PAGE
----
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Concerns Voiced Over Expanded US Military Role in Philippines


Local officials in the southern Philippines are hoping the United States will extend its anti-terrorism training operation there beyond the planned July 15 end-date, and U.S. and Philippine officials are discussing whether such an extension is warranted. Some observers are concerned about an expanded U.S. military role in the Philipines.

Mayors on Basilan Island want the government in Manila to ask for a six-month extension of the U.S. presence there to help the Philippine Army track down the Abu Sayyaf guerrilla group. The radical Muslim insurgents, believed to number fewer than 100, have periodically seized hostages and demanded ransom for their release. They are currently holding two American missionaries and a Philippine nurse.

As part of the global campaign against terrorism, the U.S. and Philippine governments agreed to work together against the Abu Sayyaf, which is suspected of having links to the al-Qaida terror network.

Pentagon spokesman Lieutenant Commander Jeff Davis says the original plan for the U.S. training program in the southern Philipine region of Mindanao included an end date of July 15, but he says that was not firm and both governments agreed to regularly review the situation. He says U.S. and Philippine officials are discussing what the next step should be, whether to end the operation in July, extend it, or even change the nature of the mission.

U.S. special forces are involved in on-the-ground operations with Philippine soldiers on Basilan island, where the Abu Sayyaf is believed to be holding the hostages. And more American troops are involved in training and intelligence gathering at the Philippine Army's southern headquarters in Zamboanga.

A former senior Philippine official, Amina Rasul-Bernardo, herself, a Muslim from Mindanao, says the U.S. military presence there benefits both countries.

"Our military and our own police forces are under-manned, under-equipped, lack the training for counter-terrorism," she said. "So, this assistance provided under the joint U.S.-R.P. military exercises is really something that works very well to address the needs of my government to improve the capacity of our military and the American government in working with an ally against global terrorism. So, it is beneficial to both parties."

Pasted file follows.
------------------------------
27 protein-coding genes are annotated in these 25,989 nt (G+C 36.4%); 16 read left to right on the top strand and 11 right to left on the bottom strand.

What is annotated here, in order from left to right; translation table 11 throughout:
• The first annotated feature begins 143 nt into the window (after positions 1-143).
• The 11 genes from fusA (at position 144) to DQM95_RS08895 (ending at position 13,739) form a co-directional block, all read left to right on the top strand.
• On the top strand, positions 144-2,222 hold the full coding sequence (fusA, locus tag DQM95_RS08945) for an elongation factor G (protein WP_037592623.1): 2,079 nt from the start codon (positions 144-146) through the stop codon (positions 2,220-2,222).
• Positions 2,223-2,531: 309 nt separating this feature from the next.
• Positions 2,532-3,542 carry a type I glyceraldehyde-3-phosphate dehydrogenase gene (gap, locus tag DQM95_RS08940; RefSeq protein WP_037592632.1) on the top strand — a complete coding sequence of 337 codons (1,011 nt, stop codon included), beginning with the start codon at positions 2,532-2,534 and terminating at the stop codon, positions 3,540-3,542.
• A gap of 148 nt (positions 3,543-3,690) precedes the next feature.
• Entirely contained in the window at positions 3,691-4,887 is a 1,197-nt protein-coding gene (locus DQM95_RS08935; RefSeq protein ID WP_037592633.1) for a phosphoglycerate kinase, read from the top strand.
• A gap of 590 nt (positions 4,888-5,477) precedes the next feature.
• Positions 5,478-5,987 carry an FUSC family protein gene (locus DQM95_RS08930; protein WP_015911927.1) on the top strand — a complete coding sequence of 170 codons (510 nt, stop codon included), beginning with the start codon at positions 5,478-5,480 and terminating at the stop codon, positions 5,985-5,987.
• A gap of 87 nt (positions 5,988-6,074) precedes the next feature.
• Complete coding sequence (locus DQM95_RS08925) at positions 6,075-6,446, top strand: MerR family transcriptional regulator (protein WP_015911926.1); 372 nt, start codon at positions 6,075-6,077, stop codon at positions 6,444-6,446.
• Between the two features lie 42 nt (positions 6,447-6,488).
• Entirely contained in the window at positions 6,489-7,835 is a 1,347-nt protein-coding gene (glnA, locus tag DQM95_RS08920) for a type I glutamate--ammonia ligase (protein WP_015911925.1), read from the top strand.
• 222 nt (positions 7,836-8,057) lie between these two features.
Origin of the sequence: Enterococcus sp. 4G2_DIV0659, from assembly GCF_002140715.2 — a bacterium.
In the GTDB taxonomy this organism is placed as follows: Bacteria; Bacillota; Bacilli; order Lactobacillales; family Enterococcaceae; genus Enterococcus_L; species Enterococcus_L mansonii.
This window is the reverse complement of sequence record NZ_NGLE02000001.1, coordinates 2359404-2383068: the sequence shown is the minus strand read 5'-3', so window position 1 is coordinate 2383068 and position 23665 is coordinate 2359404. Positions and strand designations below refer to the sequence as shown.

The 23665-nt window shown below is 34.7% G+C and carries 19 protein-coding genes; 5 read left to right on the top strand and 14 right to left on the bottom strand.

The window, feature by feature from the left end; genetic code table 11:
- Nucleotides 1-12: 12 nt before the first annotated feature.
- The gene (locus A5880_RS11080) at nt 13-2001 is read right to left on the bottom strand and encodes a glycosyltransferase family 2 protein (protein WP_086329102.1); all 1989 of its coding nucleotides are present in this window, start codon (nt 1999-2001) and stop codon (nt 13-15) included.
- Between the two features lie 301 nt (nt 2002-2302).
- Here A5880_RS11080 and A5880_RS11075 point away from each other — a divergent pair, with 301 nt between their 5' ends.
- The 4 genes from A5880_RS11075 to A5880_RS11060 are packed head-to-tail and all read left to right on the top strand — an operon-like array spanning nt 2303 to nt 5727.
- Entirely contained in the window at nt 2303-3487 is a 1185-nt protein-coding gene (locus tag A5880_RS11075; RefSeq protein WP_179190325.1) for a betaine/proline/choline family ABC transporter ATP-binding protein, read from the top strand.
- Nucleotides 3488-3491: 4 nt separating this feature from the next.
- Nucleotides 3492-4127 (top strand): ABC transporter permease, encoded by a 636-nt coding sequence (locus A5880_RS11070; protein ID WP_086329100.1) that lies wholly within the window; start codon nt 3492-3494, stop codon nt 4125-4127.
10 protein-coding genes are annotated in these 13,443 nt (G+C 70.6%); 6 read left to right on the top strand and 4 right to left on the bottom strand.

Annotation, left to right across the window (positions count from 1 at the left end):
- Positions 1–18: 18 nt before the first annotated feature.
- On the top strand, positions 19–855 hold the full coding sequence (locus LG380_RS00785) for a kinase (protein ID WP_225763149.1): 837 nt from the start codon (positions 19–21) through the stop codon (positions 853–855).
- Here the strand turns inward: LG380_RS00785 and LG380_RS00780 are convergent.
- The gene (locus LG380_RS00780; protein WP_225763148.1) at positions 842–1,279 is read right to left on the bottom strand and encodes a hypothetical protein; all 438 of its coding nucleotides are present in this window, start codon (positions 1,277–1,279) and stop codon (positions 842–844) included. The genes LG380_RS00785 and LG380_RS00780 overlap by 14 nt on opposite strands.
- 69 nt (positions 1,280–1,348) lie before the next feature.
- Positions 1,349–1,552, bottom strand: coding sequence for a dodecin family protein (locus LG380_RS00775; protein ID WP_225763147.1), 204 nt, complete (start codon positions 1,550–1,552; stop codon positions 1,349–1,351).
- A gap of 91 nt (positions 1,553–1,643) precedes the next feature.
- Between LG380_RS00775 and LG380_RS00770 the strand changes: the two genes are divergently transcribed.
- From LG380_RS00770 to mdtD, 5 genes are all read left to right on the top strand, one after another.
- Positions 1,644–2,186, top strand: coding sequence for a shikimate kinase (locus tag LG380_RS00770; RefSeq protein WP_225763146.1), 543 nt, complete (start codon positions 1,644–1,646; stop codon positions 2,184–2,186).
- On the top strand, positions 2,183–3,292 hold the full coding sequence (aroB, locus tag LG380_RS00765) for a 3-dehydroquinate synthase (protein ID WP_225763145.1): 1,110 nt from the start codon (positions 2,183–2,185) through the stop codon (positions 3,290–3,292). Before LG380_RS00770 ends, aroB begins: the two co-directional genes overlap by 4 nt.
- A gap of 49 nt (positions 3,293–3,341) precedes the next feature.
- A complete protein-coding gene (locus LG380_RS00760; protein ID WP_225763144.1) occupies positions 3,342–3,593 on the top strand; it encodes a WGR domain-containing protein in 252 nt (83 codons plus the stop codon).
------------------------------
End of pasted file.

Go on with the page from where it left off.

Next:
Ms. Rasul-Bernardo was a member of former President Fidel Ramos' cabinet and is now a senior scholar at the U.S. Institute of Peace in Washington. She questions whether the U.S. operation should be extended.

"The best estimates the military is giving us is that there are 60 Abu Sayyaf troops on the loose," she said. "And you are talking about a combined force, the American trainers and the Philippine troops, there are what, about 6,000 of them that are going to be running after the Abu Sayyaf. It gives you this sense that you do not have much confidence in the capability of the joint group to really come in and eradicate the threat of the Abu Sayyaf if you are talking about extending it for six more months."

Asian security specialist Sheldon Simon, says an extension of time may be useful for the U.S. and Philippine soldiers. "If the troops can assist the Philippine government in helping to dampen down the insurgency and create a prospect for a political settlement, I would answer yes. But I think that is a very tall order," he said. "...I am not sure one can bring about stability in the southern Philippines. The issue, of course, is communal, but it is also one of very deep poverty and a great deal of corruption. And all of that is very difficult for a small number of U.S. military forces to try to resolve."

Lieutenant Commander Davis says the American forces are engaged in some infrastructure projects, such as building roads and digging wells, to assist the U.S. presence. Local Philippine officials reportedly want the operation to expand and include more develolpment projects, such as building schools and providing medical care for villagers.

Ms. Rasul-Bernardo says the U.S. presence should be confined to military anti-terror operations and leave civic activities to traditional aid donors and local civilian authorities.

"In the short term, we accept that the military intervention is necessary to address the gravity of the threat of this vicious group called the Abu Sayyaf," she said. "But in the medium to long term, what is important is really to empower the civilian authorities so that they can counter any kind of threat to national security."

Professor Simon of Arizon State University says it does not matter if civic assistance is provided by people wearing military uniforms or civilian clothing. He is more concerned that U.S. soldiers could become involved in conflicts with other Muslim groups active in the southern Philippines.

Professor Simon notes that the separatist Moro Islamic Liberation Front, the MILF, is currently engaged in negotiations with the government in Manila.

"But the negotiations have not been particuarly successful," he said. "And there are elements of the MILF and another organization known as the MNLF, the Moro National Liberation Front, which actually rules a part of Mindanao, elements of those two groups which have broken away and which, if they wanted to, could probably precipitate a conflict with U.S. forces simply by attacking them."

If that happens, Professor Simon says, the United States runs the risk of becoming more deeply involved in local Philippine politics, something that would not help Washington or Manila.

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